composite video adapter v1.1 - DIY Edition
The Aquarius Composite Video Adapter Board is an after-market upgrade to the stock Aquarius that replaces the original RF modulator with a DIY solution using through hole parts and an inexpensive PCB. The adapter works with either PAL or NTSC systems!
When I got back into the Aquarius in the Summer of 2019, I got a bare bones Aquarius that didn't even have the switch box or cable plug for RF output. I had to hack together a BNC cable with an RCA cable to even see the output to make sure the machine worked. It was frustrating, so I began researching the raw VID (composite) signal coming off of the video chip (TEA1002) of the Aquarius. I hooked a standard composite cable up to it but found the signal was too weak to be useful. I then found a video showing one user's success at adding an inexpensive video op-amplifier, and set about trying to find a similar chip in a more manageable PDIP-8 package that most users could more easily solder. I settled on the AD812ANZ Video Amplifier chip. Included in the chip's documentation was a sample single-supply (+5v) circuit, so I assembled the parts, bread-boarded it, and hooked it up. It worked on the first try. I then found the SND lead and discovered that it didn't need to be amplified, so I passed it straight through to the right and left audio out. After that success, I went through two PCB prototypes and settled on a design that fit within the stock RF modulator's form factor.
The Aquarius Composite Video Adapter Board is available from PCBWay at the link below:
In addition, you'll need to get the components necessary to build the board, listed in the BOM (Bill of Materials) below. Note that there are both US and UK/EU tabs for the BOM.
While I would LOVE to claim to be an electronics genius (not even close!), I relied on the support of friends and colleagues in developing this board. First, the composite amp circuit is taken DIRECTLY from the spec sheet of the AD812 video amp chip used to boost the signal. I wanted this board to be DIY, so I focused on THROUGH-HOLE components. And the circuit I used is identical to the one on page 16 of this PDF (Figure 53. Biasing for Single Supply Operation)...
The only real "magic" I performed was in taking detailed measurements of what the size and shape of the PCB would be so that it could be a drop-in replacement for the stock RF modulator. I also figured out a way to use a more standard 1/8"/3mm AV cable, and make sure that it centers itself in the TV port on the back of the Aquarius. But truth be told, anyone with a bit of electronics hobbyist experience could have done this as well.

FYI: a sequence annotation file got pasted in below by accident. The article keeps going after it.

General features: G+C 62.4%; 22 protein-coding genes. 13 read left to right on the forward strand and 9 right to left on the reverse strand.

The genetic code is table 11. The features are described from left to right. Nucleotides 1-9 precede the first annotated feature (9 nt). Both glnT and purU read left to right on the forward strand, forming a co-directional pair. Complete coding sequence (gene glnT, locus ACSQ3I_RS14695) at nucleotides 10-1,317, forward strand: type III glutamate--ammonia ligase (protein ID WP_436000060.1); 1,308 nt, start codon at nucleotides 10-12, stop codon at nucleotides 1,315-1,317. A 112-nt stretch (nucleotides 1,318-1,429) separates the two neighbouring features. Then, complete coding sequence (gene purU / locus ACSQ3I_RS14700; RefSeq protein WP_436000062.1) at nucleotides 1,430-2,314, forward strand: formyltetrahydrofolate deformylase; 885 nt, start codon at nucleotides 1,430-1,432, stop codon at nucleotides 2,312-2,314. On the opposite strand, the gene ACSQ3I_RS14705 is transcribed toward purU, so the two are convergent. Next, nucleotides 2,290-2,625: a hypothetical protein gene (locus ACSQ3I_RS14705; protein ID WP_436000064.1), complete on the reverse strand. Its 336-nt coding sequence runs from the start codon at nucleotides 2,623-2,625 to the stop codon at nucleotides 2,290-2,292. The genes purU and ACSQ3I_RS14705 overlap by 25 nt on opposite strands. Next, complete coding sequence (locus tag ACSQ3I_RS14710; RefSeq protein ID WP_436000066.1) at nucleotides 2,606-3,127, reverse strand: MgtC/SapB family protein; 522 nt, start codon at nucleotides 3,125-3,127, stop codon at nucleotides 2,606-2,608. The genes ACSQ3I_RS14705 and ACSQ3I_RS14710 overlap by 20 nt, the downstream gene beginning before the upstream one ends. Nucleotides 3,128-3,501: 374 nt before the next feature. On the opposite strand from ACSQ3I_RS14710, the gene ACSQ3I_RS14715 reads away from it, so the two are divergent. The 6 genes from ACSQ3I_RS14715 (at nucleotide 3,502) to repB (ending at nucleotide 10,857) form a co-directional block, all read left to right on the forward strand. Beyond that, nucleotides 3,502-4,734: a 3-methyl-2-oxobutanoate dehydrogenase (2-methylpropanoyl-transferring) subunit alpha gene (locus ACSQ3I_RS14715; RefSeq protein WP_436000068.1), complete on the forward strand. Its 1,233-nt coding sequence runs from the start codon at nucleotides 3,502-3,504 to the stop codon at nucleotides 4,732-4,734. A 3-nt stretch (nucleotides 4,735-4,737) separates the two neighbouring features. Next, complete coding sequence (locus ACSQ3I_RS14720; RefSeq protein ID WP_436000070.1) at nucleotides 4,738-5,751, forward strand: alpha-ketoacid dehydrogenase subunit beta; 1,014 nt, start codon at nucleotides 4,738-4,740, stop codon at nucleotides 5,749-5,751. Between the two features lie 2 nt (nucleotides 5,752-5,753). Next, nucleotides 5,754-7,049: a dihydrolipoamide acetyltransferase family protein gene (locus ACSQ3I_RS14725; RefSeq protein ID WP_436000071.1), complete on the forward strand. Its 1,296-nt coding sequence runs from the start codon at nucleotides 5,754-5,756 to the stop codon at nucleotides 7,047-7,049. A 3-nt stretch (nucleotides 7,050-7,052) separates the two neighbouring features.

Here are videos of the process of installing the Aquarius Composite Video Adapter board...
1. motherboard removal
First, you have to remove the Aquarius motherboard from it's case.
2. RF Shield removal
Next, you need to remove the RF shield that encases the motherboard.
3. RF Modulator removal
Next, removal of the stock RF modulator is necessary.
This video also shows removal of the 7805 power regulator so it can be replaced with a modern equivalent, which is optional (but a good idea).
4. Building the Adapter Board
Next, you need to build the Aquarius Composite Video Adapter board with the blank PCB and parts.
5. installing the adapter board
Next, you need to install the completed Aquarius Composite Video Adapter board in the Aquarius.
6. testing the install
Finally, you need to test your installation.
OPTIONAL: 7805 Replacement
Instructions on installing an OKI-78SR-5/1.5-W36H-C replacement for the 7805. Do this after Step 3, above.
optional: replacing the capacitors
Instructions on replacing the electrolytic capacitors on the Aquarius. Do this after Step 3, above.
More details on our Aquarius Capacitor Replacement page.
No video signal - Not all 3.5mm / 1/8" AV cables are wired the same. Check the image to the left to verify the pinouts for the cable you're using.
The BOM links to an Amazon part that SHOULD work, but some users have found that the RED and YELLOW plugs must be swapped.
If you want to bypass the cable and test directly with a hacked RCA video cable, solder/clip the video positive signal (center) to the left side of the 75 ohm resistor (second from bottom, R5), and the ground (outer) to any of the mounting point pins at the top, right, bottom, or left of the board. If you still get no signal, check your work and soldering.
Still in development - The circuitry on the CVA is fairly simple, so there's little that can go wrong. As we find quirks or problems, I'll post them here.